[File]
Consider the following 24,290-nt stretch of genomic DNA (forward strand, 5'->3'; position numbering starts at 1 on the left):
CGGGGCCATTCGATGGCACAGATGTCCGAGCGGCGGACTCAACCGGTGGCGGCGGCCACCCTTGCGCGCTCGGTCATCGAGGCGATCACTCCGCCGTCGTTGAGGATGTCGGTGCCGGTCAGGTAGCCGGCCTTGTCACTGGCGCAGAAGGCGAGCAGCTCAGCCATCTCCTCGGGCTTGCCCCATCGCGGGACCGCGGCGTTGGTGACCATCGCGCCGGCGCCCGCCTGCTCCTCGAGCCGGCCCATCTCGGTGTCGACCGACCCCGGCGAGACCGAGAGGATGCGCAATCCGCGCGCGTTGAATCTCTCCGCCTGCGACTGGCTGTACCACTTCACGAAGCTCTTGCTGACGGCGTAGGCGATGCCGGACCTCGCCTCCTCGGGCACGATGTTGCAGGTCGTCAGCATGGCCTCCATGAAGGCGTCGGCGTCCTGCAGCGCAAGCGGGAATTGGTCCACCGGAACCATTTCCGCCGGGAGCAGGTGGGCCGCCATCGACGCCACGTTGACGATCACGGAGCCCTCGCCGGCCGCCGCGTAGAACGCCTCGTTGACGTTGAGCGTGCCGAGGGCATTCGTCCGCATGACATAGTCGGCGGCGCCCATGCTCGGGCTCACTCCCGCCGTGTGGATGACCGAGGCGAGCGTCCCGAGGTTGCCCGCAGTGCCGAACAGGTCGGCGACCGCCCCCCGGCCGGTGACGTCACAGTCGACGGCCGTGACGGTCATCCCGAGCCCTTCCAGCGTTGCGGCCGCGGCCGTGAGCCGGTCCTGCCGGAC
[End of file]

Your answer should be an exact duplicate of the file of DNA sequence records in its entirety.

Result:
Consider the following 24,290-nt stretch of genomic DNA (forward strand, 5'->3'; position numbering starts at 1 on the left):
CGGGGCCATTCGATGGCACAGATGTCCGAGCGGCGGACTCAACCGGTGGCGGCGGCCACCCTTGCGCGCTCGGTCATCGAGGCGATCACTCCGCCGTCGTTGAGGATGTCGGTGCCGGTCAGGTAGCCGGCCTTGTCACTGGCGCAGAAGGCGAGCAGCTCAGCCATCTCCTCGGGCTTGCCCCATCGCGGGACCGCGGCGTTGGTGACCATCGCGCCGGCGCCCGCCTGCTCCTCGAGCCGGCCCATCTCGGTGTCGACCGACCCCGGCGAGACCGAGAGGATGCGCAATCCGCGCGCGTTGAATCTCTCCGCCTGCGACTGGCTGTACCACTTCACGAAGCTCTTGCTGACGGCGTAGGCGATGCCGGACCTCGCCTCCTCGGGCACGATGTTGCAGGTCGTCAGCATGGCCTCCATGAAGGCGTCGGCGTCCTGCAGCGCAAGCGGGAATTGGTCCACCGGAACCATTTCCGCCGGGAGCAGGTGGGCCGCCATCGACGCCACGTTGACGATCACGGAGCCCTCGCCGGCCGCCGCGTAGAACGCCTCGTTGACGTTGAGCGTGCCGAGGGCATTCGTCCGCATGACATAGTCGGCGGCGCCCATGCTCGGGCTCACTCCCGCCGTGTGGATGACCGAGGCGAGCGTCCCGAGGTTGCCCGCAGTGCCGAACAGGTCGGCGACCGCCCCCCGGCCGGTGACGTCACAGTCGACGGCCGTGACGGTCATCCCGAGCCCTTCCAGCGTTGCGGCCGCGGCCGTGAGCCGGTCCTGCCGGAC